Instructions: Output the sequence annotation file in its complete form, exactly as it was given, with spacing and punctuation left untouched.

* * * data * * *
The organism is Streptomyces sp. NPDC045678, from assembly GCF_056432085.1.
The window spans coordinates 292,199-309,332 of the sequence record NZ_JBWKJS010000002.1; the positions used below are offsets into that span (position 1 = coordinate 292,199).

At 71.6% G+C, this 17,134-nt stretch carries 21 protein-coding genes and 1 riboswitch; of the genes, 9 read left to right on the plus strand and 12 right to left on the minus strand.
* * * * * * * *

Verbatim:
The organism is Streptomyces sp. NPDC045678, from assembly GCF_056432085.1.
The window spans coordinates 292,199-309,332 of the sequence record NZ_JBWKJS010000002.1; the positions used below are offsets into that span (position 1 = coordinate 292,199).

At 71.6% G+C, this 17,134-nt stretch carries 21 protein-coding genes and 1 riboswitch; of the genes, 9 read left to right on the plus strand and 12 right to left on the minus strand.